As for new urbanism, it seems to be largely a no-brainer. Same for more energy and resource efficient building design. Not sure about vertical farms (did you see the link I included a while back on some other thread? If not, I can find it again).

byron smith said...

This piece on electric cars was interesting. I wasn't aware of the bits about Israel at the end.

Anonymous said...

Yes, it's Better Place. A guy at my church works for Better Place, and has actually driven the Better Place taxi's in Tokyo. (Only a small pilot project to see if it works).

But Israel are going hard at this! It was the Israeli PM that put Shai Agassi up to it! "If you can build a Co2 free car, I'll give you a country that will use it!"

And so Better Place are slowly rolling out across Israel.

As they say on their site:


Anonymous said...

Ooops... "on their site" Part 2.

In early February 2010, Better Place held the grand opening of the company’s first electric vehicle (EV) demonstration center in Israel.

The company marked the occasion by announcing the signing of 92 corporate fleet owners to date as well as a partnership with Dor Alon, one of Israel’s leading gas station operators, for the deployment of battery switch stations at Dor Alon’s facilities. Leading companies including Computer Associates and Motorola joined the ranks of 92 Better Place Vision Partners that have agreed to convert a portion of over 45,000 internal combustion engine cars to electric vehicles from Renault when commercially available in 2011.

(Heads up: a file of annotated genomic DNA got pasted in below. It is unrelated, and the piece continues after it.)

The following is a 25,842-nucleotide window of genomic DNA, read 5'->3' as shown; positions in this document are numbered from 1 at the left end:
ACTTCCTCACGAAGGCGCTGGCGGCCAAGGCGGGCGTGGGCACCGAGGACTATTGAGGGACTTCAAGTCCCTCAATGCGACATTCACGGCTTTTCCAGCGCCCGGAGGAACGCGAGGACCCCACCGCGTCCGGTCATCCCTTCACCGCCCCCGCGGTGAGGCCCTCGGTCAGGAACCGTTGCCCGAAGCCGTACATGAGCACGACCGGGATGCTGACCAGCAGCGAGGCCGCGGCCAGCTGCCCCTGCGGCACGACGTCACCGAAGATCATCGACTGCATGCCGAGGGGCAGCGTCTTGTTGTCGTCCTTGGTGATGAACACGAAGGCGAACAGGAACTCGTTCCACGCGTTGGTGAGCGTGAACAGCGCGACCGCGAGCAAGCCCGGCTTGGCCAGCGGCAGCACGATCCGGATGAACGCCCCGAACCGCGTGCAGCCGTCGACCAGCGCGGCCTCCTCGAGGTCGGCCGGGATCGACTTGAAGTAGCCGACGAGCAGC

The opening of the Better Place Center represents an important step for the company as it prepares for commercial launch in Israel and Denmark next year. The Center is open to the public to come and familiarize themselves with all aspects of the Better Place solution: a fully electric, battery-powered car; a comprehensive infrastructure that includes charge spots and a battery switch station; and a comprehensive suite of in-car services designed to provide drivers with the best possible EV driving experience.

“Today’s announcement marks another step toward our commercial launch next year in Israel,” said Moshe Kaplinsky, CEO, Better Place Israel. “Israel welcomes the world to come and experience the thrill of clean, electric vehicles.”

byron smith said...

Robert Jensen: Nature Bats Last: Notes on Revolution and Resistance, Revelation and Redemption.

"Ask an audience to name the three most important revolutions in human history, and the most common answers are the American, French, and Russian. But to understand our current situation, the better answer is the agricultural, industrial, and delusional revolutions. [...] The agricultural revolution set us on a road to destruction. The industrial revolution ramped up our speed. The delusional revolution has prevented us from coming to terms with the reality of where we are and where we are heading."